Is it best to let my car warm up in the morning when it’s really cold? Or does that just waste gas?
Although you might think it’s easier on your car to let it sit and gently warm up, doing so is a bad idea for a number of reasons. Most importantly, it does indeed waste gas.
The vast majority of cars on the road today use electronic fuel injection. When your car’s engine is cold, the computer tells the fuel injectors to stay open longer, allowing more fuel into the engine to help it run cold. As the engine warms up, the injectors let in less fuel and everything returns to normal, so to speak.
The problem is, letting your car sit and idle is the slowest way to bring it up to operating temperature because it’s generally sitting in your drive at just above idle speed. And this method to warm up also invites other problems. Remember that modern cars are equipped with a multitude of devices to help them run clean, including a catalytic converter (sometimes three of them), a device in the exhaust system that works to burn off unburned hydrocarbons in the exhaust stream. A cold engine emits a far higher percentage of unburned hydrocarbons than a warm engine. Unfortunately, the average catalytic converter can’t process 100 percent of unburned hydrocarbons even in the best of times. Importantly, the catalytic converter needs high exhaust temperatures to work properly. Throw in a cold engine emitting a high percentage of unburned hydrocarbons, repeat several hundred times, and you can end up with what’s called a “plugged” converter. In a nutshell, the converter becomes overwhelmed and literally ceases to function. This won’t happen all at once but over time, the end effect is the same: poor mileage and significantly dirtier exhaust.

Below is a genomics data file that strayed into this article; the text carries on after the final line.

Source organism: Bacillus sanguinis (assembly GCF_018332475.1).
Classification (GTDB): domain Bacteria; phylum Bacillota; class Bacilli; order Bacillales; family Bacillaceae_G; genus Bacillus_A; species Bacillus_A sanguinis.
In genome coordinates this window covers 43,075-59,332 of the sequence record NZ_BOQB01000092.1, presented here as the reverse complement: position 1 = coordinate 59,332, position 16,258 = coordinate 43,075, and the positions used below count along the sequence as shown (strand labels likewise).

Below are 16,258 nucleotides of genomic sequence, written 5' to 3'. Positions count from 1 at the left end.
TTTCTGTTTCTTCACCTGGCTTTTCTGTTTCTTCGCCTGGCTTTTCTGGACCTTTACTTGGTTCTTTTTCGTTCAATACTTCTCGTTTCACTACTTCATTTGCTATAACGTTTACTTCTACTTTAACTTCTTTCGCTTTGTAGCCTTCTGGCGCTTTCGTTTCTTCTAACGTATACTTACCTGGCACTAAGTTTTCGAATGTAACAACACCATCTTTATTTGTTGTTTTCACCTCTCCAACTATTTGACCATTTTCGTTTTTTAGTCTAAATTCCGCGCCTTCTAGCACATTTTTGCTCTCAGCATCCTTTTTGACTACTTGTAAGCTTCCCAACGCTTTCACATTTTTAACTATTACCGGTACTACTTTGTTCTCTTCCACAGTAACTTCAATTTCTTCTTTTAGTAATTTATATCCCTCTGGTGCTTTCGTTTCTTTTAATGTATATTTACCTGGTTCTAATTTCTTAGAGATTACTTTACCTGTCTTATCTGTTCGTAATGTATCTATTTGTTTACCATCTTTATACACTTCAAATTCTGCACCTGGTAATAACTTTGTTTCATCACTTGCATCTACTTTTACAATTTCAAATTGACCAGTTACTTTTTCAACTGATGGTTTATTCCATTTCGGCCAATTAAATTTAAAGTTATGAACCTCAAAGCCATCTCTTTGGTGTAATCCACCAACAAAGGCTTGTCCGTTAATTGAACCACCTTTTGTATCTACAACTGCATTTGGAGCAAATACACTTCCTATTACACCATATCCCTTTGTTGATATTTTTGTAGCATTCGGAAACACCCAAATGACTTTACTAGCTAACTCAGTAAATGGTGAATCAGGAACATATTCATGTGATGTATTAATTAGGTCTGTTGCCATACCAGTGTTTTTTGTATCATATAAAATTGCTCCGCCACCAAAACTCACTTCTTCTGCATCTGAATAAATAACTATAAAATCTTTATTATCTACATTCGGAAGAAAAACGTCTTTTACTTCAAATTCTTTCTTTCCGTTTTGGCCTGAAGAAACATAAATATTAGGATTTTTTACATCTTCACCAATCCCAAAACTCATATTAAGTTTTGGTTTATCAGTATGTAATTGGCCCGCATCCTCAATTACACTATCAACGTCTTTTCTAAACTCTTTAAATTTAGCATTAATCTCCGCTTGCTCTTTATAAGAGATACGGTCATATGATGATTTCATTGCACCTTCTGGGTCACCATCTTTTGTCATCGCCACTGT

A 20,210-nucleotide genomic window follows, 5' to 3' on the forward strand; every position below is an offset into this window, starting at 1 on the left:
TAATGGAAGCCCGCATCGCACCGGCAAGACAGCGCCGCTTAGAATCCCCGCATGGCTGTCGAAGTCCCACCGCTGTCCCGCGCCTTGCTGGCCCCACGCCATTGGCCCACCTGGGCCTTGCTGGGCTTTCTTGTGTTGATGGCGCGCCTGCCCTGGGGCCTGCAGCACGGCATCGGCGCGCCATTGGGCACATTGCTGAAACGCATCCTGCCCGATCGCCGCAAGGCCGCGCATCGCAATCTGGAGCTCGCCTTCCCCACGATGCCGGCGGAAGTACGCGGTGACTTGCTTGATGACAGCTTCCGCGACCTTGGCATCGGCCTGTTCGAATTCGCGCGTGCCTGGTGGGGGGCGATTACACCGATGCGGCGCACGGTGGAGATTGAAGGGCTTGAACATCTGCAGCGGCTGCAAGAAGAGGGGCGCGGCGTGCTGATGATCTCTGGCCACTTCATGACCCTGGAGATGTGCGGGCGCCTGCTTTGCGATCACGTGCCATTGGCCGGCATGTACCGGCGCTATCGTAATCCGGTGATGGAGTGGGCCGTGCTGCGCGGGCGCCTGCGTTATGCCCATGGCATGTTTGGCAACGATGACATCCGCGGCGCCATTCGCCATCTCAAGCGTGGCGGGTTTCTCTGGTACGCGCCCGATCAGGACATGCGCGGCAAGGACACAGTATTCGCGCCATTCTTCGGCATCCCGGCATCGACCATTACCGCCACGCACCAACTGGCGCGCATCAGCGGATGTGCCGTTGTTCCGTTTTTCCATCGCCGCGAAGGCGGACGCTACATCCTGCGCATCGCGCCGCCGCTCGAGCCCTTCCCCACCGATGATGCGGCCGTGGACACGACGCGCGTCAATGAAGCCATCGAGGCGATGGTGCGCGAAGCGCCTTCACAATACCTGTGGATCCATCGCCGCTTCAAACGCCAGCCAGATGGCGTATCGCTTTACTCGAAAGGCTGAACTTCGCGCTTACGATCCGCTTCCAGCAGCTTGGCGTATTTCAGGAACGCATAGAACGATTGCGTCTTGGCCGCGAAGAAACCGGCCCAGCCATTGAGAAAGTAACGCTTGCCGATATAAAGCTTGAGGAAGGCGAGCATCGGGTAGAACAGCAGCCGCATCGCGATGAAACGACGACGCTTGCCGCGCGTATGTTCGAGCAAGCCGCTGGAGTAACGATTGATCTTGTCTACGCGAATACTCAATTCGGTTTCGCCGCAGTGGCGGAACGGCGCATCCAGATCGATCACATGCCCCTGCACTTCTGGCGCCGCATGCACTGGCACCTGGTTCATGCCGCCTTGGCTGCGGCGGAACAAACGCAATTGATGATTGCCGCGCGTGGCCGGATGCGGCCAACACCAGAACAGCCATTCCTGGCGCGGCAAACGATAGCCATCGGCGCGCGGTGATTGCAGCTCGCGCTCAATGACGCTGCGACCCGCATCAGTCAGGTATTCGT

The best bet? Even when it’s 10 degrees F outside, start your car, let it run for 30 to 60 seconds to get all the fluids moving, then drive off gently. Your engine will warm up faster, your exhaust system will get up to temperature faster so the catalytic converter can do its thing, and you’ll use less fuel. Which is what you wanted all along anyhow, right?
If it's below zero outside, it would be a good idea to give the engine five minutes or a little less before you drive off into the frozen wilderness!
— Richard Backus, editor in chief, Gas Engine and Motorcycles Classics magazines
Photo by IStockPhoto/Rachel Giles